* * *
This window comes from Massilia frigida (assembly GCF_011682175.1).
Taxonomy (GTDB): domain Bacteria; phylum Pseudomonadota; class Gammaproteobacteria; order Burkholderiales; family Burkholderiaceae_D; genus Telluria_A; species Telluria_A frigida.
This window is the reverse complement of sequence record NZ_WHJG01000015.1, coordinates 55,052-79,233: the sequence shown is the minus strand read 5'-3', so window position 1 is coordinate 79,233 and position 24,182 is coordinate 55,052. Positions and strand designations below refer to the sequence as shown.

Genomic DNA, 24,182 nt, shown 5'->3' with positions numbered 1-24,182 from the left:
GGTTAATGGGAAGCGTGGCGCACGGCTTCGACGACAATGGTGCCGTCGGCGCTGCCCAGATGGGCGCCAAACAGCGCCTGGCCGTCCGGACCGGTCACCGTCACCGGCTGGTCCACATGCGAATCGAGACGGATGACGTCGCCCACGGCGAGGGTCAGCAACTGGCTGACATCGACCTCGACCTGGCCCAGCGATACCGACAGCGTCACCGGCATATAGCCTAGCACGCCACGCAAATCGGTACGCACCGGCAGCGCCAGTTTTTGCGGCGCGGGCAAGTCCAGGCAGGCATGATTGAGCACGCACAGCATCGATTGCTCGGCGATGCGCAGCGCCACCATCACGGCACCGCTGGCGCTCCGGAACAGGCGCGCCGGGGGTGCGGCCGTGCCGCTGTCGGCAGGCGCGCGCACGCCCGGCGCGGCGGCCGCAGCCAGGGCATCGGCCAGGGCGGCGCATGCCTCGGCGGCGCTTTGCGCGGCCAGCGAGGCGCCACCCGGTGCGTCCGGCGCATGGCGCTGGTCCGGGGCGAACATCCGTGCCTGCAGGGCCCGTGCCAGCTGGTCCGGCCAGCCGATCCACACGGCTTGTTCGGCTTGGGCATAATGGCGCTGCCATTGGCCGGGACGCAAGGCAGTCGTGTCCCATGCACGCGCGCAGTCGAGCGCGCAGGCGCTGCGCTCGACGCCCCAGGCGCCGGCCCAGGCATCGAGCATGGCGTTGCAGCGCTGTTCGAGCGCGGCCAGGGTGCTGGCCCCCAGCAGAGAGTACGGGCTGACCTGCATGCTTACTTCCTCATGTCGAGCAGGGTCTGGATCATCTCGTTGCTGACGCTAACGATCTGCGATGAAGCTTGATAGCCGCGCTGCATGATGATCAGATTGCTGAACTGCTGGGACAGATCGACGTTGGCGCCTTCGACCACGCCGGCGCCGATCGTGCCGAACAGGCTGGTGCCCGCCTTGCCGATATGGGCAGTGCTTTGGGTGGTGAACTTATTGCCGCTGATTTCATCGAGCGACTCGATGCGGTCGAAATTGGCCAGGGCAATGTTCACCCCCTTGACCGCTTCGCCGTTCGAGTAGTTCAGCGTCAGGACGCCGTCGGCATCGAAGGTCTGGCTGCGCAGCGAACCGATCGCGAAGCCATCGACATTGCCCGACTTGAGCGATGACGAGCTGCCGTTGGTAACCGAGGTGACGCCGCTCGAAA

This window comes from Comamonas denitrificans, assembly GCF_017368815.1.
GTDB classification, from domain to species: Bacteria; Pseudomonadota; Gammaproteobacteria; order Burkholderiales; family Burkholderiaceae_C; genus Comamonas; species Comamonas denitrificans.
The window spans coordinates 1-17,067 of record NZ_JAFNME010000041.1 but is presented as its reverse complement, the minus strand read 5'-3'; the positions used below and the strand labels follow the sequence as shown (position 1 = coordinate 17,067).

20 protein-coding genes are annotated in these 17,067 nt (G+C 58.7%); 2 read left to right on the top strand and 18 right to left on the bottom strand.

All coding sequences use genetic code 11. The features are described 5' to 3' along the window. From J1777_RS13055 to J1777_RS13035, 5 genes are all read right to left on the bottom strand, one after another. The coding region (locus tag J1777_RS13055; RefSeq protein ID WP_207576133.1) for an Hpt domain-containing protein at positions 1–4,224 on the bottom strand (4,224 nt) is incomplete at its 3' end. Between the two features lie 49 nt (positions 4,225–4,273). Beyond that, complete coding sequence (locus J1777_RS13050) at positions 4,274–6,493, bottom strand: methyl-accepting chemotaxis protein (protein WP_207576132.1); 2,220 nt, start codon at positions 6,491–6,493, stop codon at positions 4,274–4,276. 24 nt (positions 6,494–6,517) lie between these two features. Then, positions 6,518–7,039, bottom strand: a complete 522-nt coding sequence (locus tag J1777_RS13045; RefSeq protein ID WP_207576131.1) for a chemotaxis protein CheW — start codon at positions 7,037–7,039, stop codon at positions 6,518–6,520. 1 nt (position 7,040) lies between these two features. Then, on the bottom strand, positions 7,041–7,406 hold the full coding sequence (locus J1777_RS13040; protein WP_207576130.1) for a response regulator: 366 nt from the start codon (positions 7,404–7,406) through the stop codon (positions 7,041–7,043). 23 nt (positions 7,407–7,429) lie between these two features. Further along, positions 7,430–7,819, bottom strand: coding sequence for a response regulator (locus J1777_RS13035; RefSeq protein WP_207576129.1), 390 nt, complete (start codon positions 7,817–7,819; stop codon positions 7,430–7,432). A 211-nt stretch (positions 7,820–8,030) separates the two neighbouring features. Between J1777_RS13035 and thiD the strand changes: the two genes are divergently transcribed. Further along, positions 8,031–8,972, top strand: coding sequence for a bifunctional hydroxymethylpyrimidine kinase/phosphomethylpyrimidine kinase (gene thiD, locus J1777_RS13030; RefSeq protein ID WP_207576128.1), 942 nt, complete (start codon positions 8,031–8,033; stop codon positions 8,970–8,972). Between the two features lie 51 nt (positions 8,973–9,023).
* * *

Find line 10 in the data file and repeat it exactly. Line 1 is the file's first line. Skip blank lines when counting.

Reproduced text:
All coding sequences use genetic code 11. The features are described 5' to 3' along the window. From J1777_RS13055 to J1777_RS13035, 5 genes are all read right to left on the bottom strand, one after another. The coding region (locus tag J1777_RS13055; RefSeq protein ID WP_207576133.1) for an Hpt domain-containing protein at positions 1–4,224 on the bottom strand (4,224 nt) is incomplete at its 3' end. Between the two features lie 49 nt (positions 4,225–4,273). Beyond that, complete coding sequence (locus J1777_RS13050) at positions 4,274–6,493, bottom strand: methyl-accepting chemotaxis protein (protein WP_207576132.1); 2,220 nt, start codon at positions 6,491–6,493, stop codon at positions 4,274–4,276. 24 nt (positions 6,494–6,517) lie between these two features. Then, positions 6,518–7,039, bottom strand: a complete 522-nt coding sequence (locus tag J1777_RS13045; RefSeq protein ID WP_207576131.1) for a chemotaxis protein CheW — start codon at positions 7,037–7,039, stop codon at positions 6,518–6,520. 1 nt (position 7,040) lies between these two features. Then, on the bottom strand, positions 7,041–7,406 hold the full coding sequence (locus J1777_RS13040; protein WP_207576130.1) for a response regulator: 366 nt from the start codon (positions 7,404–7,406) through the stop codon (positions 7,041–7,043). 23 nt (positions 7,407–7,429) lie between these two features. Further along, positions 7,430–7,819, bottom strand: coding sequence for a response regulator (locus J1777_RS13035; RefSeq protein WP_207576129.1), 390 nt, complete (start codon positions 7,817–7,819; stop codon positions 7,430–7,432). A 211-nt stretch (positions 7,820–8,030) separates the two neighbouring features. Between J1777_RS13035 and thiD the strand changes: the two genes are divergently transcribed. Further along, positions 8,031–8,972, top strand: coding sequence for a bifunctional hydroxymethylpyrimidine kinase/phosphomethylpyrimidine kinase (gene thiD, locus J1777_RS13030; RefSeq protein ID WP_207576128.1), 942 nt, complete (start codon positions 8,031–8,033; stop codon positions 8,970–8,972). Between the two features lie 51 nt (positions 8,973–9,023).